Finding a reliable meat thermometer has been a continual struggle. I think I’m finally getting there.
My first meat thermometer was the leave-in style with a large dial. It worked OK the first couple of times I used it. Soon enough, however, it began to fail me. I began doubting the thermometer when I noticed the reading dropping as soon as I took the meat off the grill. It shouldn’t be affected by the temperature of its environment, right? After a couple frustrating outings, I decided it was time for a new thermometer.
The next time I visited my favorite butcher, Drewes Brothers, I asked the guys about meat thermometers. They recommended the instant read, small dial type. I went out and bought one.
Thermometer Number 2 was a nice upgrade from Thermometer Number 1! It seemed to give fairly accurate readings. However, it had its limitations. Its biggest shortcoming is that it doesn’t work well for low and slow cooking. You have to open the lid and leave it open each time you want to check the temperature. As the saying goes, “looking isn’t cooking,” so I needed another solution for barbeque.
This brings me to my current favorite: a Maverick Redi-Check remote thermometer.
I love this thermometer! First, and most importantly, it seems to give an accurate read when cooking low and slow. Second, there’s a remote unit you can carry on your belt! I take this unit upstairs with me when I leave the backyard. It allows me to keep an eye on my cooking from afar.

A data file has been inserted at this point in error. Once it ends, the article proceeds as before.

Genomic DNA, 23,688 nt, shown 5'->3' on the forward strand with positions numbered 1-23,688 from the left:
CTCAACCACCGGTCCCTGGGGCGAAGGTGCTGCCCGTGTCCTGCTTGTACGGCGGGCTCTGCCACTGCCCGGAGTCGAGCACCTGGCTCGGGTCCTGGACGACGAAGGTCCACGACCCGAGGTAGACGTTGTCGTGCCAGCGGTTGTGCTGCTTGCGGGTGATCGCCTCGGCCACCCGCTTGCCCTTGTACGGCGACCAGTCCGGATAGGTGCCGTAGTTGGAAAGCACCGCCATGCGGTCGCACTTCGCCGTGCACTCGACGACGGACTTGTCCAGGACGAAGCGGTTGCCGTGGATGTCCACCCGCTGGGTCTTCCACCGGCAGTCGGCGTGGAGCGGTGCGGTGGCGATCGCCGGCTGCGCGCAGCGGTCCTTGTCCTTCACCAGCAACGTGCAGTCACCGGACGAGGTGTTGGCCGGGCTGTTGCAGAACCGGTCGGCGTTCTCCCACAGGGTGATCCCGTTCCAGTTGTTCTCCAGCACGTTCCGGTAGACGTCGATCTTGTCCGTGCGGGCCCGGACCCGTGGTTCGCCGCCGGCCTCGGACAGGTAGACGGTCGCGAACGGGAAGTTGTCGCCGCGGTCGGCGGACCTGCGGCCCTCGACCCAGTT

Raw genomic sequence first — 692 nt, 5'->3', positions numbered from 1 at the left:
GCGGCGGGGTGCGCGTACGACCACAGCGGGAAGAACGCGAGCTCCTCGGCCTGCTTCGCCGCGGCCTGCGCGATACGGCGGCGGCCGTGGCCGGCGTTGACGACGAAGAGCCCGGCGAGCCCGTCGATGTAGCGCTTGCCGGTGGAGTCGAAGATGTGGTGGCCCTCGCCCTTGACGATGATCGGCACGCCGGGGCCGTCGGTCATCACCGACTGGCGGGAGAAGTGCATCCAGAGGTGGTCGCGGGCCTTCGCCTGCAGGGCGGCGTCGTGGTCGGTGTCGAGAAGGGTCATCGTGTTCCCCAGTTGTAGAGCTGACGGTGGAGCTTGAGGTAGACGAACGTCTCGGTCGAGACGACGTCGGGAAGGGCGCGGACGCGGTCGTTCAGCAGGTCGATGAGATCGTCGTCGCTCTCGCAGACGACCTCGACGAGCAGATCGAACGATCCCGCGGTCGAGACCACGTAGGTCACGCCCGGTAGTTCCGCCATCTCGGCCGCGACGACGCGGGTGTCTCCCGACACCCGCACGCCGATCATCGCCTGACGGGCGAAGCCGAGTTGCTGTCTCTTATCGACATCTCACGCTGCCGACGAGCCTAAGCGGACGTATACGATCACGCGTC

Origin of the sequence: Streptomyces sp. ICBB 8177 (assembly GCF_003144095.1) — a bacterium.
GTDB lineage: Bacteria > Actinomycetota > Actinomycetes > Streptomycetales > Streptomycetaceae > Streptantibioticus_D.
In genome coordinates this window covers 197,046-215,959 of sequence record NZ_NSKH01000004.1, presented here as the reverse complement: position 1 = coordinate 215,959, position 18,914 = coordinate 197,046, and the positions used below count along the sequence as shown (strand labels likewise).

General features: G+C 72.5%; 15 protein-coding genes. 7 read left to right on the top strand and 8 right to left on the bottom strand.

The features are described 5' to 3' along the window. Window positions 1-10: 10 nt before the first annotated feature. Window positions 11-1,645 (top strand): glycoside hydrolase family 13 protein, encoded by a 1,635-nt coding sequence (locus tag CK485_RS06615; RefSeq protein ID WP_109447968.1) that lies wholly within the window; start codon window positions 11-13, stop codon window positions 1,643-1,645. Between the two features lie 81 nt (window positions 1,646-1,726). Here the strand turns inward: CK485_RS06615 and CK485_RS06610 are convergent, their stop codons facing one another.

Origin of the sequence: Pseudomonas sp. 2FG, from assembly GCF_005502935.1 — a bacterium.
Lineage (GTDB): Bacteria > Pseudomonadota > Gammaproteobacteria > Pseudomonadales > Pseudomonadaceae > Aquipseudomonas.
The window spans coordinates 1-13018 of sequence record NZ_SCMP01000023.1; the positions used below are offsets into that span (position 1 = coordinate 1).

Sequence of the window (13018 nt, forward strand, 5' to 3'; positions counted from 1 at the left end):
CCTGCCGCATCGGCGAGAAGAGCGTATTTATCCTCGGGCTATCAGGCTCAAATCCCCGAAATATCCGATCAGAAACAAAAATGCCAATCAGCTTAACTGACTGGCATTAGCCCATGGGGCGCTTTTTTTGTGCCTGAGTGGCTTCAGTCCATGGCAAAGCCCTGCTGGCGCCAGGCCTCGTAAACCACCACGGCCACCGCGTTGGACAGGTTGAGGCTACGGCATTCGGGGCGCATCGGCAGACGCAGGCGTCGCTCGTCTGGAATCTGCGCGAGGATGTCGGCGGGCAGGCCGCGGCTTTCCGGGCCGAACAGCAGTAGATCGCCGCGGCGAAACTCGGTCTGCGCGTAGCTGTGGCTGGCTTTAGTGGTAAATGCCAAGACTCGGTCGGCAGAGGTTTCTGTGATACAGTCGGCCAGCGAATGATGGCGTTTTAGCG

Thermometer Number 3 is not without its limitations, though. I’ve heard the probe and cord are susceptible to high temperatures. This means it is best used for low and slow cooking. Also, the probe needs a good solid hunk of meat. I tried using it in a fish and it wasn’t accurate.
So, after all of this, I’ve come to the conclusion that there isn’t a perfect meat thermometer. I’ll be using my redi-check for pulled pork, chicken, etc. I’ll use the instant read for other cooking. And sometimes, there’s no substitute for the gut test – you just know when it’s done.
Tips For Accurate Thermometer Readings
- Figure out how far your thermometer needs to be inserted. The instant read types can be inaccurate if they’re inserted too far or not far enough.
- Stick the thermometer into the center of a meaty portion of your cut. Putting the thermometer into fat, or near bone, will lead to an inaccurate reading.
- Don’t stick the thermometer in too far! I once put the thermometer straight through a pork chop to the grilling stone below. The temperature flew up!
- Use the thermometer as a guide. There’s no substitute for knowing your grill and knowing your meat.